Cyprus’ population is ageing at a worrying pace, as people over 65 now outnumber those under the age of 15, said MPs.
This creates a huge tax burden in the future for those in work to take care of those at an advanced age.
During a House committee meeting looking into the island’s demographics, MPs were told that according to the latest census, citizens over 65 in 2021 were 16.7% of the population, compared to 13.3% in 2011.
The percentage of people under 15, on the other hand, slightly dropped to 15.9% in 2021 from 16.1%.
Due to the ever-increasing cost of living, Cyprus’ ageing population was attributed to an increase in life expectancy, standing at 80.98 years (2019), and couples’ unwillingness to have more than one child.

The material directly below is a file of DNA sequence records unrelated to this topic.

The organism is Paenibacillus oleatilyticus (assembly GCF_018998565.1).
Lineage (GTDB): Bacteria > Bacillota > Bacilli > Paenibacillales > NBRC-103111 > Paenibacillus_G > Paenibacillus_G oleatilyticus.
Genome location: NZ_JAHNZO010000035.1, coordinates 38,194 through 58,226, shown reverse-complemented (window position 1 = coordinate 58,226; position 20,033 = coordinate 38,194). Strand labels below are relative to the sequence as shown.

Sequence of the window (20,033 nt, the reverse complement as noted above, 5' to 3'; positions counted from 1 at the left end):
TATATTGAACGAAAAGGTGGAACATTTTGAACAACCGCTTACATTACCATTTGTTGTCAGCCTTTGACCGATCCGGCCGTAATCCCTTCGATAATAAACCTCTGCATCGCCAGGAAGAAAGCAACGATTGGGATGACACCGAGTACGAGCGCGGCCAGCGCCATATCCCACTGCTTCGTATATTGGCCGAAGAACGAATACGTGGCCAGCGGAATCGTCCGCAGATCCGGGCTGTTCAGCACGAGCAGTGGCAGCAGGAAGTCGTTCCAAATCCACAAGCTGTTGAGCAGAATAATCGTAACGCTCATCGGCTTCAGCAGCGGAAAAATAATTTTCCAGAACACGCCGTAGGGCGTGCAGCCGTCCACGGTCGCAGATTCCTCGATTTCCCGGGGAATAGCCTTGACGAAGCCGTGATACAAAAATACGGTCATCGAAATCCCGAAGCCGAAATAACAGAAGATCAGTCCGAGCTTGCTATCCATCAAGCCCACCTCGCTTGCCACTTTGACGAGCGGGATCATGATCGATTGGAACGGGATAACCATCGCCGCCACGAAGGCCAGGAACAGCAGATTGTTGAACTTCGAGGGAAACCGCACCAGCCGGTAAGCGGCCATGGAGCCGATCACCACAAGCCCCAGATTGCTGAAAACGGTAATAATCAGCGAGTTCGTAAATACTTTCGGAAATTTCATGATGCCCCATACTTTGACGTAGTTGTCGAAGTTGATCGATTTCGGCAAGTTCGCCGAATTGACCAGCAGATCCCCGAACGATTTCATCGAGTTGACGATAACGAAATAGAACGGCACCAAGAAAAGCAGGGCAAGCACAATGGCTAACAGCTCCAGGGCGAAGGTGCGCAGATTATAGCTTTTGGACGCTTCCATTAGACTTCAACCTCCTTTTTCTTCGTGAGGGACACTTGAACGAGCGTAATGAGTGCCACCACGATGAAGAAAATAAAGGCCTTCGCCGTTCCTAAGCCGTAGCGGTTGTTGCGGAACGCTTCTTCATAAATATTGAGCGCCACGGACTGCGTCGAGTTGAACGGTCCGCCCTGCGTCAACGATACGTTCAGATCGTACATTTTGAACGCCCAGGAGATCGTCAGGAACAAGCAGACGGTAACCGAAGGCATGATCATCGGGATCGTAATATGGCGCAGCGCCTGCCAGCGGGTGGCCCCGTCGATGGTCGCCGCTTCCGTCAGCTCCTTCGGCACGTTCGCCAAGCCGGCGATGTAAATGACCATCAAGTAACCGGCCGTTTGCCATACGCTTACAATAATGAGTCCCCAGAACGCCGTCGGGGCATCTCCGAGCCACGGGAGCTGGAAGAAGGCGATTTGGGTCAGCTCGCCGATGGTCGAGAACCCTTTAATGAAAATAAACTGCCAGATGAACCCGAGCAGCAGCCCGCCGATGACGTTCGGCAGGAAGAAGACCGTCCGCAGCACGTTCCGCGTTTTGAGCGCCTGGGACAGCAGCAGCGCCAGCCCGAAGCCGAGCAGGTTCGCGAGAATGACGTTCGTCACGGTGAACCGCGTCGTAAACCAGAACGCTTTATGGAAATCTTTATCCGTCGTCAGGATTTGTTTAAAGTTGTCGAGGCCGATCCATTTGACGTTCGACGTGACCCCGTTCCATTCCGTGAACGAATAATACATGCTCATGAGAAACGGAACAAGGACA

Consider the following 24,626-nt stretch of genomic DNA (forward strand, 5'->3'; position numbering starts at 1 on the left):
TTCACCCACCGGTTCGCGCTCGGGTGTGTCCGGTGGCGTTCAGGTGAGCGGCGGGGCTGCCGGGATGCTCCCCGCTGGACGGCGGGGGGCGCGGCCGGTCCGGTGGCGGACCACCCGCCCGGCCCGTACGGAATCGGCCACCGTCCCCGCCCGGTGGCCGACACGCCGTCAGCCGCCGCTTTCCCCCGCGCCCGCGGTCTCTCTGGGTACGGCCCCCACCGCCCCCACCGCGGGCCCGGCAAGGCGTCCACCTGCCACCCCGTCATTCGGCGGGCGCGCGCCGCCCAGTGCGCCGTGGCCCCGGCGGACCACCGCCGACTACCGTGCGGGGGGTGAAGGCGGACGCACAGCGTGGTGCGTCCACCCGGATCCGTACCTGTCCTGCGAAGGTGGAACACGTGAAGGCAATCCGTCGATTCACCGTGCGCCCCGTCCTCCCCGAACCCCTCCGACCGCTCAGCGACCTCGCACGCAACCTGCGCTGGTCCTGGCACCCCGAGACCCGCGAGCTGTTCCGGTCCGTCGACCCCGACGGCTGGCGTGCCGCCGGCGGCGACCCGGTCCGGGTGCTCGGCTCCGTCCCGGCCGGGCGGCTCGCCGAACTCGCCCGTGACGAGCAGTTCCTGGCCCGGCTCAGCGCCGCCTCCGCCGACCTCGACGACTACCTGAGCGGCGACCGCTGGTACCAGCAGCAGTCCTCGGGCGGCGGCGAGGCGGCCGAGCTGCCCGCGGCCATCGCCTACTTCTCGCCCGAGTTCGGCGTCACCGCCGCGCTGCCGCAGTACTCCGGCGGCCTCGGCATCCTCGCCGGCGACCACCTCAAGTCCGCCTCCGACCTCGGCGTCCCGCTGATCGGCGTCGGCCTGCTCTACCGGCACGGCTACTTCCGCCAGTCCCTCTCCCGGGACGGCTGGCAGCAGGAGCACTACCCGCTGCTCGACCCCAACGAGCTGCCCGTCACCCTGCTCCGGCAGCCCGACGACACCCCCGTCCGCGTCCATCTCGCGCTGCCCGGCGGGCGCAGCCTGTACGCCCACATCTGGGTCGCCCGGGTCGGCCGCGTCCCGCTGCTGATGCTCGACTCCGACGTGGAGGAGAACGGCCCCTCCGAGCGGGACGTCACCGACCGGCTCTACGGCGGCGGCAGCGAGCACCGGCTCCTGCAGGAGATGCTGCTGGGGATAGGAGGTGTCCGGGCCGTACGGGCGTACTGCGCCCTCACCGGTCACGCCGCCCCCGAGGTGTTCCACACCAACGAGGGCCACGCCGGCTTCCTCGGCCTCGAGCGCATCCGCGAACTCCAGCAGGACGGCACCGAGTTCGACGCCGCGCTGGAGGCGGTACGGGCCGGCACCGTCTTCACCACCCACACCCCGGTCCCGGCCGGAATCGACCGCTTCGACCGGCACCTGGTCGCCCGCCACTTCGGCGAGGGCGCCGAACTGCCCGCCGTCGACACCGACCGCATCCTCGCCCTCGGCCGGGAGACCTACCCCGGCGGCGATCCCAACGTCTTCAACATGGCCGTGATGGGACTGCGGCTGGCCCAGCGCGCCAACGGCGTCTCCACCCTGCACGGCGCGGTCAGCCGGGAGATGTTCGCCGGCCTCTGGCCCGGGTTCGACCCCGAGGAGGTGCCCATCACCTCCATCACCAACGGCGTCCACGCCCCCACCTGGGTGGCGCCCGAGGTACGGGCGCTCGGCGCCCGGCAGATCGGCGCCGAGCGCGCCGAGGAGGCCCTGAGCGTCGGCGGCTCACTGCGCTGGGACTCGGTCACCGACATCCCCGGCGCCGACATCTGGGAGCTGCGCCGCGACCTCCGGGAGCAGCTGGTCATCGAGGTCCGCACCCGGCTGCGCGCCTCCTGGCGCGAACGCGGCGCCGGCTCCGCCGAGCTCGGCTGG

On average, women give birth to their first child at 30, compared to 24 just a decade ago.
A Finance Ministry official told MPs that Cypriot households are shrinking in numbers.
According to the latest census, the average number of household members has dropped from 2.8 in 2011 to 2.6 in 2021.
In the ten years between the two censuses, the number of Cyprus residents increased by 193,000, which is also attributed to the presence of foreigners.
In Paphos, the population increased by 38%.
The Family Planning Association’s Demetris Parperis said that to reverse the declining birth trend, infrastructures and action must be created to support families, such as implementing all-day schools.
He added that giving allowances goes a long way in encouraging families to have children, but the government needs to hear their concerns in this time of high inflation and challenges.